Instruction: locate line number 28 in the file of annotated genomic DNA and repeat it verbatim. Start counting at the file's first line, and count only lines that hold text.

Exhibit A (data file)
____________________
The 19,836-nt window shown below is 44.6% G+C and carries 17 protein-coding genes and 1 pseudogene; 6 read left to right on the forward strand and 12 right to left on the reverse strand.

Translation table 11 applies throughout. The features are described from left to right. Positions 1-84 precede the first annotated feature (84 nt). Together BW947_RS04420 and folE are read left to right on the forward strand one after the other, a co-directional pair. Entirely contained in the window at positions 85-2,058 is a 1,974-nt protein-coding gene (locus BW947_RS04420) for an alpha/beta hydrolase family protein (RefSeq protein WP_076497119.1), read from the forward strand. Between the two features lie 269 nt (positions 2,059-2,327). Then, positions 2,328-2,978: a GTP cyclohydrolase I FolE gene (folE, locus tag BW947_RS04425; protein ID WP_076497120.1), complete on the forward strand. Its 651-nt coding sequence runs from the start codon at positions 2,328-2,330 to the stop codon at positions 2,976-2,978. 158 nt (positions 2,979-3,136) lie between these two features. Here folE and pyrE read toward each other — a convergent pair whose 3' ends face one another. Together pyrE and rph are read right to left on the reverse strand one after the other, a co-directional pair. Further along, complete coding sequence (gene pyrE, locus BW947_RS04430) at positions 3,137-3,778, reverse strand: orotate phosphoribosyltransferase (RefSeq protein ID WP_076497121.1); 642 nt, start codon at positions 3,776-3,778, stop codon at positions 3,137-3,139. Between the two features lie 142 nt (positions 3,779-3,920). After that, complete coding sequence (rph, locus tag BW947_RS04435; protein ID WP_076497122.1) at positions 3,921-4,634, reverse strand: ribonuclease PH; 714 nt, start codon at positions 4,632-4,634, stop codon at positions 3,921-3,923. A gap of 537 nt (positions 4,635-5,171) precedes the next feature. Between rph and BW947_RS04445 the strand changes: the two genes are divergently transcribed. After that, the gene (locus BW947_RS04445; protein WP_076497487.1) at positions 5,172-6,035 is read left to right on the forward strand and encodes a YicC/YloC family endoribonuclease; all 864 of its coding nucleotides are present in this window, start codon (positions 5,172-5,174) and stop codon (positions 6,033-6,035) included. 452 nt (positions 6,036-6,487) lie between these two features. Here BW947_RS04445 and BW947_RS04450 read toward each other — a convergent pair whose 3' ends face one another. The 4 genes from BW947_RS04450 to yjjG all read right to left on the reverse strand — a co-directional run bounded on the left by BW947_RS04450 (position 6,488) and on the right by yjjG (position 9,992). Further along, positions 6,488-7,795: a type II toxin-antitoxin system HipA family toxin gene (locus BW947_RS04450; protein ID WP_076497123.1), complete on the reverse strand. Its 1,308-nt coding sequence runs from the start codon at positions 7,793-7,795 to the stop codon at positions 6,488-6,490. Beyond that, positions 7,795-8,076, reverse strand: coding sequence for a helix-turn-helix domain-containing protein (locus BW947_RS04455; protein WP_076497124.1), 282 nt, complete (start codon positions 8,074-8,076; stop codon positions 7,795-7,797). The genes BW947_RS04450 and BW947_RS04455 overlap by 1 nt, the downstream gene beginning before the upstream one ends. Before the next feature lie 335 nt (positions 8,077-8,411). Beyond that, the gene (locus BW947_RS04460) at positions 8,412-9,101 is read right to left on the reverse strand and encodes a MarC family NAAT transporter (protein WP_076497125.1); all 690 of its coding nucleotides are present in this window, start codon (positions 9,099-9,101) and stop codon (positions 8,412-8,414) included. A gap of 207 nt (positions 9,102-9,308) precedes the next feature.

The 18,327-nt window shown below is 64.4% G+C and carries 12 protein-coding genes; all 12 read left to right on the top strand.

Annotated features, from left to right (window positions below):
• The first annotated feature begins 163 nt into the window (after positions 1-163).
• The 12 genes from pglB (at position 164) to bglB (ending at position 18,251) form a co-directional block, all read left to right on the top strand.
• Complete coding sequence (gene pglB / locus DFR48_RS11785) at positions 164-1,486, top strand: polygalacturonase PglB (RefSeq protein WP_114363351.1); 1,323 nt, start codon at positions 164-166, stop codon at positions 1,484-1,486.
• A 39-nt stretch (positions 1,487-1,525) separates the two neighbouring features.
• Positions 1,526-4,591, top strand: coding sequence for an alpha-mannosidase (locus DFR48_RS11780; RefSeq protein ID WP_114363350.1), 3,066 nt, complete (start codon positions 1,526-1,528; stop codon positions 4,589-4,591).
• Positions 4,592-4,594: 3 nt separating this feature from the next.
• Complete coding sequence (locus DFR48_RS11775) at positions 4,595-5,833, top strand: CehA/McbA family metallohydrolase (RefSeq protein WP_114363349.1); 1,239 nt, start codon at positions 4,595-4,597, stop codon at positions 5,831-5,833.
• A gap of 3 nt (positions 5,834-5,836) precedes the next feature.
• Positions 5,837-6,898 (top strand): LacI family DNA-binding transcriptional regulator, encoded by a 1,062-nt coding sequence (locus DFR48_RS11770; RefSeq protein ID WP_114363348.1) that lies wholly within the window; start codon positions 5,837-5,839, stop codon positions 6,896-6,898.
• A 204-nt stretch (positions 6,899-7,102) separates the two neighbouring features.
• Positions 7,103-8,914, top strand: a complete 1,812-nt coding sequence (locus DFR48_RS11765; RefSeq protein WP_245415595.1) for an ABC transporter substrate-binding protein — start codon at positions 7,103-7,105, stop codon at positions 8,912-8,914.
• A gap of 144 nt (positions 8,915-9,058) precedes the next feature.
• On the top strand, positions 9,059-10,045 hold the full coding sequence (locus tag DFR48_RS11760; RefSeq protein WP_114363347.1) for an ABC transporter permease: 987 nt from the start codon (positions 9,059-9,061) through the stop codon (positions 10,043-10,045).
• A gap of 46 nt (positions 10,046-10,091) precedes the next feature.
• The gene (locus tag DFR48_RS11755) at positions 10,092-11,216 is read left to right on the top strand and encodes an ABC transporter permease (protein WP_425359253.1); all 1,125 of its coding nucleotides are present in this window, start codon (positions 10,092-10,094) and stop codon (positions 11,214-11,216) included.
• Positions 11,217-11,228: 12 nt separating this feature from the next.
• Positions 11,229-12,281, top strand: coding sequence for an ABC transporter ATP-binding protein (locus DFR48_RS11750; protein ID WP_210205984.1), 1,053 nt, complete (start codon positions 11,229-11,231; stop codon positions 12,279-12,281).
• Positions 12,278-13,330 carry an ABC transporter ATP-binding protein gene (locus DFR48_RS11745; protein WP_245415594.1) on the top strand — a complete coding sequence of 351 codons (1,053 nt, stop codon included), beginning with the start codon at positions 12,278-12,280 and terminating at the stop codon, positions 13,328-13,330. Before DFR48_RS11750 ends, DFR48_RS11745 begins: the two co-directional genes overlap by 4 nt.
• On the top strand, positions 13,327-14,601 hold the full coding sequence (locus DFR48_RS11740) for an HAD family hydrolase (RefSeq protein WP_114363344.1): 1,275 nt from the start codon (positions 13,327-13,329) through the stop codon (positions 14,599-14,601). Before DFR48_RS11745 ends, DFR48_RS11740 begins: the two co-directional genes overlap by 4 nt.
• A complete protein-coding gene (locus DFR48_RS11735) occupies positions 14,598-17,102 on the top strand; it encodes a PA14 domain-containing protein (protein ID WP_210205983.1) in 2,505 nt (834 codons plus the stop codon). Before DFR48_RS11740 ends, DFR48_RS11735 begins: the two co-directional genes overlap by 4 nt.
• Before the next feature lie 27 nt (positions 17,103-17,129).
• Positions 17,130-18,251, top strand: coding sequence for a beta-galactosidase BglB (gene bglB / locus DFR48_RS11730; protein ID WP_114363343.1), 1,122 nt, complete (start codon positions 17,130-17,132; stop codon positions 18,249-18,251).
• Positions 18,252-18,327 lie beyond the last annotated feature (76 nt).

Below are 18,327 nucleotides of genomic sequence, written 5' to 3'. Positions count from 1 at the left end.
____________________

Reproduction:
Below are 18,327 nucleotides of genomic sequence, written 5' to 3'. Positions count from 1 at the left end.